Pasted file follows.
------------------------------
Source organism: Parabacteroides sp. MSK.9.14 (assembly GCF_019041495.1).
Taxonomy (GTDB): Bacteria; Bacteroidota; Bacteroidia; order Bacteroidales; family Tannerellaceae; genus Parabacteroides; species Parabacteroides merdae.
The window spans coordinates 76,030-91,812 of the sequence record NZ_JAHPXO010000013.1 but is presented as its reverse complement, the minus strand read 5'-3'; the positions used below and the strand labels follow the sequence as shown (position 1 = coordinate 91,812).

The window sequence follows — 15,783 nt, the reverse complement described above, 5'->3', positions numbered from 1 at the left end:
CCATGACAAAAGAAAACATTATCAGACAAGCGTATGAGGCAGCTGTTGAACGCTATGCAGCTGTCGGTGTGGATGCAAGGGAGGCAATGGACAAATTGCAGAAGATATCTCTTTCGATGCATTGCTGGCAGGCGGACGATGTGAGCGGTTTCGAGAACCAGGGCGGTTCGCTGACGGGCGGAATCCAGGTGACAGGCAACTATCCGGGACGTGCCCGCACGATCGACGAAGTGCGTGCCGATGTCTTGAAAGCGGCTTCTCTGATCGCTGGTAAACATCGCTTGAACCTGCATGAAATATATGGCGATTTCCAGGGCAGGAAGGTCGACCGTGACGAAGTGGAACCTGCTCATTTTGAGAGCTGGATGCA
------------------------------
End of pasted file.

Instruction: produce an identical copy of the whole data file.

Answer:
Source organism: Parabacteroides sp. MSK.9.14 (assembly GCF_019041495.1).
Taxonomy (GTDB): Bacteria; Bacteroidota; Bacteroidia; order Bacteroidales; family Tannerellaceae; genus Parabacteroides; species Parabacteroides merdae.
The window spans coordinates 76,030-91,812 of the sequence record NZ_JAHPXO010000013.1 but is presented as its reverse complement, the minus strand read 5'-3'; the positions used below and the strand labels follow the sequence as shown (position 1 = coordinate 91,812).

The window sequence follows — 15,783 nt, the reverse complement described above, 5'->3', positions numbered from 1 at the left end:
CCATGACAAAAGAAAACATTATCAGACAAGCGTATGAGGCAGCTGTTGAACGCTATGCAGCTGTCGGTGTGGATGCAAGGGAGGCAATGGACAAATTGCAGAAGATATCTCTTTCGATGCATTGCTGGCAGGCGGACGATGTGAGCGGTTTCGAGAACCAGGGCGGTTCGCTGACGGGCGGAATCCAGGTGACAGGCAACTATCCGGGACGTGCCCGCACGATCGACGAAGTGCGTGCCGATGTCTTGAAAGCGGCTTCTCTGATCGCTGGTAAACATCGCTTGAACCTGCATGAAATATATGGCGATTTCCAGGGCAGGAAGGTCGACCGTGACGAAGTGGAACCTGCTCATTTTGAGAGCTGGATGCA